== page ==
Wednesday, 27 May 2020 19:35

Rapid response

A Q&A with Baker McKenzie's Latin America Chair Jaime Trujillo Caicedo, on the firm's COVID-19 Resource Centre and how the firm has adapted to clients’ changing needs during these challenging times, as well as the panorama post-pandemic.

 Jaime Trujillo of BakerMcKenzieA member of Baker McKenzie’s global executive committee, financial committee, and chair of the Latin America region, Bogotá-based Jaime Trujillo is the firm's managing partner in Colombia, where he joined the firm in 1985. He has advised clients on M&As, infrastructure projects and project financing, and been involved in the construction and financing of pipelines, power plants, transportation systems and telecommunications networks, as well as the privatisation of infrastructure in Colombia, Peru and Central America, and has advised on some of the largest M&A transactions in Colombia.

How has the reaction been among your clients to Baker McKenzie’s COVID-19 Resource Centre?

Clients appreciate less general email communication and more centralized resources and considered bespoke consultancy. They are being inundated by COVID-19 legal alerts and emails, and many have expressed they are happier with our approach, which has been to primarily send selective and personalised materials, and to refer clients to our Resilience, Recovery and Renewal Resource Centre, which is constantly updated. We rapidly understood that the dimensions of the global disruption across all businesses demanded a more holistic approach not only to the first effects of the crisis, but to the long-lasting impact of the pandemic. We created the Beyond Covid-19 Resource Centre based on what we call the Resilience, Recovery, and Renewal framework. This is not just a repository of information; it is a comprehensive threephase approach designed to provide clients with relevant resources and guidance to help work through the initial crisis management phase of COVID-19 and look to the future. The three ‘R’s are Resilience, the management of the immediate effects of COVID-19; Recovery, navigating the counter-cyclical activities); and Renewal, applying strategies to business transformation.

How does the resource differ from those offered by other law firms?

Our Resource Centre stands out because of a client-centric approach that highlights a path forward. The content highlights a long-term view tied to a focus on industries where clients operate to help them make informed and educated decisions about the future of their business. We have received especially positive feedback with regards to industry-focused checklists we produced very quickly, for example in relation to consumer goods and retail, healthcare and life sciences, industrials and manufacturing and aviation, as these enabled legal teams to quickly understand what the business needed immediately. As we transition to a second phase of the crisis, in some cases entering the Recovery stage, clients appreciate our forward-thinking approach that informs and guides them as they’re considering the ways to sustainably restart their businesses.

Which sectors do you see as the hardest hit by the coronavirus pandemic in Latin America?

It is difficult to find a sector that has not been hit by this pandemic. If you look at the six industry groups in which most of our clients operate – consumer goods & retail; energy, mining & infrastructure; financial institutions; healthcare; industrials, manufacturing & transportation; real estate; technology, media & telecommunications – all of them have been substantially impacted by COVID-19.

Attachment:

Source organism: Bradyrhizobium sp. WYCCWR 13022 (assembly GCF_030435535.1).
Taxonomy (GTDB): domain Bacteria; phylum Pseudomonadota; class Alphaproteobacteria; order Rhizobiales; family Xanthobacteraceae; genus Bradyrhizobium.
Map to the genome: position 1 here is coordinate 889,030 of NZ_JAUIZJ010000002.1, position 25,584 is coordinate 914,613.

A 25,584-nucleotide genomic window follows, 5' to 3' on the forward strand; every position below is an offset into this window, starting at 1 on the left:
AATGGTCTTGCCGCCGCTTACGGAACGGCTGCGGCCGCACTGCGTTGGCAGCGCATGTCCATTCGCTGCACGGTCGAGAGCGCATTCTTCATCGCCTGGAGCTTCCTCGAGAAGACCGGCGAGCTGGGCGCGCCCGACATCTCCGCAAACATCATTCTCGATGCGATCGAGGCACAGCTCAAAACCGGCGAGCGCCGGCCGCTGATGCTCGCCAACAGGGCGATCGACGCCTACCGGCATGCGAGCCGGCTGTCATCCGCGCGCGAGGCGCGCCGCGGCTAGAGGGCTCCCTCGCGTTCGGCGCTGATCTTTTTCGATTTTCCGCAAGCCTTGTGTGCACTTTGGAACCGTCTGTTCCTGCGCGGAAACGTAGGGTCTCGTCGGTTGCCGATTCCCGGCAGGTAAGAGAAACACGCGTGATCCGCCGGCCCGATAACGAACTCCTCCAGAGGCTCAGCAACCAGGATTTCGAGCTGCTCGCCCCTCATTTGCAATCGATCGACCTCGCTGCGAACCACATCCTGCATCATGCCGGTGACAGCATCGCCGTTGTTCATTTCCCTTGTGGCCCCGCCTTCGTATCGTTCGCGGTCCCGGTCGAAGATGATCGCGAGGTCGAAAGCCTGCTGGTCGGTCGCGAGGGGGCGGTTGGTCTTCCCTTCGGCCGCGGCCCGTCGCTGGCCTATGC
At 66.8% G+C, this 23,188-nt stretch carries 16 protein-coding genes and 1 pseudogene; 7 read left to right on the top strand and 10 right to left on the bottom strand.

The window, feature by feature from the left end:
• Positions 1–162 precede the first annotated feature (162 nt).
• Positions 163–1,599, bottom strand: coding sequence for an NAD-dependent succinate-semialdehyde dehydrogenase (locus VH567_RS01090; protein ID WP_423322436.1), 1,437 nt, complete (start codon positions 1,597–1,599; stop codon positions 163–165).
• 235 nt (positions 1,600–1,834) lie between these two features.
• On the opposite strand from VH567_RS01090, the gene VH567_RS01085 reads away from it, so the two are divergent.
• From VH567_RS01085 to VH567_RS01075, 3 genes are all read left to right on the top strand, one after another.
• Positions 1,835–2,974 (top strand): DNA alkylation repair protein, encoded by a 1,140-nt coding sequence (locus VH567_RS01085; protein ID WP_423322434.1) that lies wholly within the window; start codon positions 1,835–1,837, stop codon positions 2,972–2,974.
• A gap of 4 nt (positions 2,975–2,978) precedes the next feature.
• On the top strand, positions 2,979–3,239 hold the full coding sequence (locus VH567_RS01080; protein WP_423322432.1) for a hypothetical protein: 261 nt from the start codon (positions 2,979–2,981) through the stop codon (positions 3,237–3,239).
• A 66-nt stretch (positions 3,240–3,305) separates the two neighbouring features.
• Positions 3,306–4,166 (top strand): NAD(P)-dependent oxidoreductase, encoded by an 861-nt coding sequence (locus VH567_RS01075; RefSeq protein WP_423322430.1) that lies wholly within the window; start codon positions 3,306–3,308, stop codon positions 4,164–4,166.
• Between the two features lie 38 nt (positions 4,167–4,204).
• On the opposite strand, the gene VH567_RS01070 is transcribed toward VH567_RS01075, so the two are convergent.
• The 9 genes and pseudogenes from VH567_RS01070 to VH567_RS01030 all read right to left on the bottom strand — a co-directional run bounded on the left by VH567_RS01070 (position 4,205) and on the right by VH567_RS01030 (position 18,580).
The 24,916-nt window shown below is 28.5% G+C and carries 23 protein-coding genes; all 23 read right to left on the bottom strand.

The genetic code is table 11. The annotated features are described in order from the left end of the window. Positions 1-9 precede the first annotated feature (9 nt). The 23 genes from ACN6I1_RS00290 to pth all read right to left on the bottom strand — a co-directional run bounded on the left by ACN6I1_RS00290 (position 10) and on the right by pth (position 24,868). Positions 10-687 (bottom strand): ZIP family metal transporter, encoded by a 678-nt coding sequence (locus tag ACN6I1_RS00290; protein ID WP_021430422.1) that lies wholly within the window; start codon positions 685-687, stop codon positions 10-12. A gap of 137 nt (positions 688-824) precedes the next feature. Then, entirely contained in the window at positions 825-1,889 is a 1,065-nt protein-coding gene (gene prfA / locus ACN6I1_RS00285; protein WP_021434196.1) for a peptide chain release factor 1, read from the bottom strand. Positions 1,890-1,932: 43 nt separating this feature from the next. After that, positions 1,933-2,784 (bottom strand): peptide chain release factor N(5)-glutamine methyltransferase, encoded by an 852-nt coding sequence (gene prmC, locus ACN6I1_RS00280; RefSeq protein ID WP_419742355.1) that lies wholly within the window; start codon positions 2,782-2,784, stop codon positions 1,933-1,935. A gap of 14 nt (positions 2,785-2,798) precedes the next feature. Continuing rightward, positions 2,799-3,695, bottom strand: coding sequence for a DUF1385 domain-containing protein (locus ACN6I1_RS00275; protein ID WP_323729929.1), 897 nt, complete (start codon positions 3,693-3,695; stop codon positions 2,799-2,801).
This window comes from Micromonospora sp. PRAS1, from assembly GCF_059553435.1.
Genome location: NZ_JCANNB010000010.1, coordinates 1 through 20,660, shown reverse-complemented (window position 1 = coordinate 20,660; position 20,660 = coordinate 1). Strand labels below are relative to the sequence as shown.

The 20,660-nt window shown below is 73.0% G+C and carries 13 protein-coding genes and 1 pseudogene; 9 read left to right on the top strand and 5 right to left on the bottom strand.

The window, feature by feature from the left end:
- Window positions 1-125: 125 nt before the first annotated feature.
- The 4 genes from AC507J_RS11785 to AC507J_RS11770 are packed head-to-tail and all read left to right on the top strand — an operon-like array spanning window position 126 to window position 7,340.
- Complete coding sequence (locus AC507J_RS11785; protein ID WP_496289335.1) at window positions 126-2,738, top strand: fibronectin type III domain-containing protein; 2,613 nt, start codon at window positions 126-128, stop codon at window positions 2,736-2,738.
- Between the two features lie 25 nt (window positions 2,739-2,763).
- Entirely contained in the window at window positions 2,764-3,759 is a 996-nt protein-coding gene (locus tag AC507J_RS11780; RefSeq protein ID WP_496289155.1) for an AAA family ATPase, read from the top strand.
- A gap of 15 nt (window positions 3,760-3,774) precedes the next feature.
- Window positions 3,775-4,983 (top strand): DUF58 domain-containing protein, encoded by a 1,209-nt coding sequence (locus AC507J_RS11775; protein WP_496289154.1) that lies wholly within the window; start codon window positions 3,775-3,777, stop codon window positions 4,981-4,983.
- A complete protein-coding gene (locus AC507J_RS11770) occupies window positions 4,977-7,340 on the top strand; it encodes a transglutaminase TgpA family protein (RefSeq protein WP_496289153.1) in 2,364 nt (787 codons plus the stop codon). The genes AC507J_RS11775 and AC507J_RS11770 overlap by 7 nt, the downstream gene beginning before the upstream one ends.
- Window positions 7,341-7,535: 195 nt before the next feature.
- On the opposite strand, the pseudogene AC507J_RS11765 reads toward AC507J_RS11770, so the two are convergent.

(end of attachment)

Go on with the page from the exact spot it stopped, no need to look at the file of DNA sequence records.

What kind of cases does the Latin America practice predominantly deal with, in ‘normal’ times, and has its focus shifted as a result of the pandemic?

In terms of our work, more than a shift in the demand of services from certain groups, we see a shift in the type of services required from each of our practice and industry groups. On transactional work, for instance, we are usually active with M&A, financing and refinancing activity. Now, we continue generating transactional work, but the focus has shifted to distressed M&A, restructuring and insolvency work. If we look at international trade, supply chains in particular, we tend to help clients in the design of their supply chains, while we are now assisting them to rethink their supply chains given emerging challenges. In intellectual property, matters related to data privacy, contact tracing have gained increasing demand. labour and employment lawyers are getting numerous inquiries about contract liability, employer obligations. Overall, our transactional, contentious and advisory groups are active, but we understandably have seen a shift in the type of services they provide.

What are your clients’ principal concerns in Latin America amid this pandemic?

At the beginning, clients’ enquiries revolved around risk mitigation and quick responses to emerging issues. During that stage, one of the solutions we created for a client was an online tool with daily legislative alerts for six jurisdictions – Argentina, Brazil, Chile, Colombia, Mexico and Peru – summarising regulatory changes and describing their impact on the client. The tool allowed the client to directly submit questions relating to 10 jurisdictions in the region: the six abovementioned countries plus Ecuador, Panama, Trinidad & Tobago, and Uruguay. Those questions were immediately forwarded to the legal team from the corresponding jurisdiction. That is one example of the legal services that were in high demand as soon as strict lockdown restrictions were put in place. Now, as we start to transition to a second phase of this crisis, we see clients becoming more focused on the mediumterm impact of COVID-19 on their businesses and how to prepare and react to a market slowdown. In our 3Rs model, this is the Recovery stage, and while clients are still concerned about immediate response to regulatory changes, they are starting to look into the potential consequences of a global economic slowdown and changes to their sectors, while adapting to an extended period of social distancing measures.